Posted: 03 Sep 2015 07:43 PM PDT

Researchers have documented the accuracies of three new tests for more rapidly diagnosing drug-resistant forms of tuberculosis (TB), which are much harder and more expensive to treat and which, experts say, represent a major threat to global public health.

Surgery achieves better long-term control of type 2 diabetes than standard therapy

Posted: 03 Sep 2015 07:32 PM PDT

Metabolic or bariatric surgery may be more effective than standard medical treatments for the long-term control of type 2 diabetes in obese patients, according to a new study. The study is the first to provide data on five-year outcomes of surgery from a randomized clinical trial specifically designed to compare this new approach against standard medical therapy for the treatment of type 2 diabetes.

Girls, boys with autism differ in behavior, brain structure

Posted: 03 Sep 2015 07:32 PM PDT

A study of about 800 children with autism found gender differences in a core feature of the disorder, as well as in the youngsters' brain structures. Girls with autism display less repetitive and restricted behavior than boys do, according to the study.

'Unethical' targets in India's private hospitals

Posted: 03 Sep 2015 07:32 PM PDT

Many doctors working in India's private hospitals are under pressure to carry out unnecessary tests and procedures to meet revenue targets, according to a new article.

Increased odds for type 2 diabetes after prenatal exposure to Ukraine famine of 1932-33

Posted: 03 Sep 2015 01:05 PM PDT

Men and women exposed in early gestation to the human-made Ukrainian Famine of 1932-33 in regions with extreme food shortages were 1.5 times more likely to be diagnosed with Type 2 diabetes in adulthood. There was no diabetes increase among individuals born in regions with no famine. This is the first large-scale study of the relationship between famine severity during different stages of prenatal development and Type 2 diabetes risk.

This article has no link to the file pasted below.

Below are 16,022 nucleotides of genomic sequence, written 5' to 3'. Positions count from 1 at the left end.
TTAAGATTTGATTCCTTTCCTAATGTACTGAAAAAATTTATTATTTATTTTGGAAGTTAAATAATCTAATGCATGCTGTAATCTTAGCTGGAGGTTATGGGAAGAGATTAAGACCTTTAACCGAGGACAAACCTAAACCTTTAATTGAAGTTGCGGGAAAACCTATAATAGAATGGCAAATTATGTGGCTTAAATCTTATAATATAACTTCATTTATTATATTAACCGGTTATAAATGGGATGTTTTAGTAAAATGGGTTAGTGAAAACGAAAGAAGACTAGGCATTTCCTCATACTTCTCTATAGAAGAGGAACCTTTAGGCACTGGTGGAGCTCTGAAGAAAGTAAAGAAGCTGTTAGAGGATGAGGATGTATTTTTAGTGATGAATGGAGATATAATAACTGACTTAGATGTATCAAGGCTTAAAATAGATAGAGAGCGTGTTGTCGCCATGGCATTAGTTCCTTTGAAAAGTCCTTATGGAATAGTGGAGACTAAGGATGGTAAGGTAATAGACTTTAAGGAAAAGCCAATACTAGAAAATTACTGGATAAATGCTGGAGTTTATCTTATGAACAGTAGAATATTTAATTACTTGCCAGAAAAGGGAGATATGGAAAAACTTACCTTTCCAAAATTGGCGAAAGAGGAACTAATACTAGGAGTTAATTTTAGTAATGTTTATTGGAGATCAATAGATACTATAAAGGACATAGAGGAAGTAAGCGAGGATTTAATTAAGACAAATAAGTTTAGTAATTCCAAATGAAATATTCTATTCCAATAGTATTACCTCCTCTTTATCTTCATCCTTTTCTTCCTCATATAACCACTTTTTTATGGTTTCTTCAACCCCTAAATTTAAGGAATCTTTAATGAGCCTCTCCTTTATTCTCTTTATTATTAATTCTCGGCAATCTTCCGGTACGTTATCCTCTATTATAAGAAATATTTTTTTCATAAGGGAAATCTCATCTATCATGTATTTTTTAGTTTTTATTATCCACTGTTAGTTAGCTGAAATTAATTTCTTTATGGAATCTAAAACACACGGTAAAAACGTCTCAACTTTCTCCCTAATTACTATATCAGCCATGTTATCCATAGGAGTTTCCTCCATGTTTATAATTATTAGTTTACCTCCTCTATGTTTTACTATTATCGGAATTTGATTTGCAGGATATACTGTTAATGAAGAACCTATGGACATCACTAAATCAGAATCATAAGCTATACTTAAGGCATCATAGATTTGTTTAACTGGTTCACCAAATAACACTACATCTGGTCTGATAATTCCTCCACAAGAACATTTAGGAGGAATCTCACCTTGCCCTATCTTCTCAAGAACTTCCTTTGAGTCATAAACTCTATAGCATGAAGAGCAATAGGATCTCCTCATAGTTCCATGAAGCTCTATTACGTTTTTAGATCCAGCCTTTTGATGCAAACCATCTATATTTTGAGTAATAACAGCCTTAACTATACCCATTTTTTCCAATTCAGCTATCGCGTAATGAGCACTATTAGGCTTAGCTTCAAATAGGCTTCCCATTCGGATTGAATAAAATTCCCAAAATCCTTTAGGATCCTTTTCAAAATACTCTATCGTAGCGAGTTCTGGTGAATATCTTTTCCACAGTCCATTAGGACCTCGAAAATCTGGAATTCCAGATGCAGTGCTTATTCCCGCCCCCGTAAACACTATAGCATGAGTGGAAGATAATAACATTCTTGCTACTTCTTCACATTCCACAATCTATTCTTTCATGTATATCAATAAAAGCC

Drug-resistant bacteria in the gut overcome with fecal transplant

Posted: 03 Sep 2015 11:44 AM PDT

The gut is an important reservoir for drug-resistant bacteria responsible for life-threatening hospital-acquired infections. A study in mice reports that two of the most common antibiotic-resistant bacterial species circulating in hospitals occupy and effectively share the same location in the gut, and that they can be eliminated by fecal transplantation of a healthy gut microbiome.

New strategy to lower blood sugar may help in diabetes treatment?

Posted: 03 Sep 2015 11:20 AM PDT

Working in mice, researchers showed they could reduce glucose production in the liver and lower blood sugar levels. They did so by shutting down a liver protein involved in making glucose, an approach that may help treat type 2 diabetes.

Targeting glucose production in liver may lead to new diabetes therapies

Posted: 03 Sep 2015 10:17 AM PDT

A biological checkpoint known as the Mitochondrial Pyruvate Carrier is critical for controlling glucose production in the liver and could potentially be a new target for drugs to treat diabetes, new research shows.

New model of cognitive flexibility gives insight into autism spectrum disorder

Posted: 03 Sep 2015 10:15 AM PDT

Researchers clarify many of the concepts surrounding cognitive flexibility and propose a model of its underlying neural mechanisms. The new model may be instrumental in understanding behavioral and neurological disorders, such as autism spectrum disorder.

Finding a way forward in the fight against prion disease

Posted: 03 Sep 2015 10:15 AM PDT

A study has found bile acids may prolong survival in models of prion disease. The study examines the use of two bile acids as possible therapeutic treatments for prion disease. The research found that ursodeoxycholic acid (UDCA) and tauroursodeoxycholic acid (TUDCA) helped slow the progression of the disease if given early in the disease process. The bile acids appear to bind the proteins (prions) that cause disease and prevent them from spreading.

New mechanism discovered behind infant epilepsy

Posted: 03 Sep 2015 05:12 AM PDT

Scientists have discovered a new explanation for severe early infant epilepsy. Mutations in the gene encoding the protein KCC2 can cause the disease, hereby confirming an earlier theory.